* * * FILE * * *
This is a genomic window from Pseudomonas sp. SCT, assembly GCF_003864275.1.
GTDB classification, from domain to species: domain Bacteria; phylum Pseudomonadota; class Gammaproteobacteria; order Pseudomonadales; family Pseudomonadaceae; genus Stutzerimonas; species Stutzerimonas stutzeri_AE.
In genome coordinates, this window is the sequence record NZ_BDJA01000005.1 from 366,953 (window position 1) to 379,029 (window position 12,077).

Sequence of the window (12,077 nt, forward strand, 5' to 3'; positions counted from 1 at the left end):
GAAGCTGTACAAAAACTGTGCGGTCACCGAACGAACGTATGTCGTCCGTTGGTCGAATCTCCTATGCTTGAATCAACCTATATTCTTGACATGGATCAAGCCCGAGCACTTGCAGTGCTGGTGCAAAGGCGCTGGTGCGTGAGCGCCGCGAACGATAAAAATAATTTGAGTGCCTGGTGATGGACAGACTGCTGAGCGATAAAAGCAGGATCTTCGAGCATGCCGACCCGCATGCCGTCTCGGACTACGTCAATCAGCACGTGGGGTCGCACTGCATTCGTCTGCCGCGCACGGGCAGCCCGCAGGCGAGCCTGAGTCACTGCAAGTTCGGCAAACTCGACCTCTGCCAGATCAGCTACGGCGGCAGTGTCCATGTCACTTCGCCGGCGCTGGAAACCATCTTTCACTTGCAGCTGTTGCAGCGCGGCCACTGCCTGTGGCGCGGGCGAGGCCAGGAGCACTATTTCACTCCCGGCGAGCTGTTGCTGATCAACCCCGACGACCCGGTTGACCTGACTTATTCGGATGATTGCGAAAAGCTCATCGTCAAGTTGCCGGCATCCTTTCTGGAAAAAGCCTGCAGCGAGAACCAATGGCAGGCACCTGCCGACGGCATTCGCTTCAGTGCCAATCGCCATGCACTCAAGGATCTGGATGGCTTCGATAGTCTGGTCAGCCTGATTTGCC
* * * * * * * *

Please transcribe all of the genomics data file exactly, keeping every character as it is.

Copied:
This is a genomic window from Pseudomonas sp. SCT, assembly GCF_003864275.1.
GTDB classification, from domain to species: domain Bacteria; phylum Pseudomonadota; class Gammaproteobacteria; order Pseudomonadales; family Pseudomonadaceae; genus Stutzerimonas; species Stutzerimonas stutzeri_AE.
In genome coordinates, this window is the sequence record NZ_BDJA01000005.1 from 366,953 (window position 1) to 379,029 (window position 12,077).

Sequence of the window (12,077 nt, forward strand, 5' to 3'; positions counted from 1 at the left end):
GAAGCTGTACAAAAACTGTGCGGTCACCGAACGAACGTATGTCGTCCGTTGGTCGAATCTCCTATGCTTGAATCAACCTATATTCTTGACATGGATCAAGCCCGAGCACTTGCAGTGCTGGTGCAAAGGCGCTGGTGCGTGAGCGCCGCGAACGATAAAAATAATTTGAGTGCCTGGTGATGGACAGACTGCTGAGCGATAAAAGCAGGATCTTCGAGCATGCCGACCCGCATGCCGTCTCGGACTACGTCAATCAGCACGTGGGGTCGCACTGCATTCGTCTGCCGCGCACGGGCAGCCCGCAGGCGAGCCTGAGTCACTGCAAGTTCGGCAAACTCGACCTCTGCCAGATCAGCTACGGCGGCAGTGTCCATGTCACTTCGCCGGCGCTGGAAACCATCTTTCACTTGCAGCTGTTGCAGCGCGGCCACTGCCTGTGGCGCGGGCGAGGCCAGGAGCACTATTTCACTCCCGGCGAGCTGTTGCTGATCAACCCCGACGACCCGGTTGACCTGACTTATTCGGATGATTGCGAAAAGCTCATCGTCAAGTTGCCGGCATCCTTTCTGGAAAAAGCCTGCAGCGAGAACCAATGGCAGGCACCTGCCGACGGCATTCGCTTCAGTGCCAATCGCCATGCACTCAAGGATCTGGATGGCTTCGATAGTCTGGTCAGCCTGATTTGCC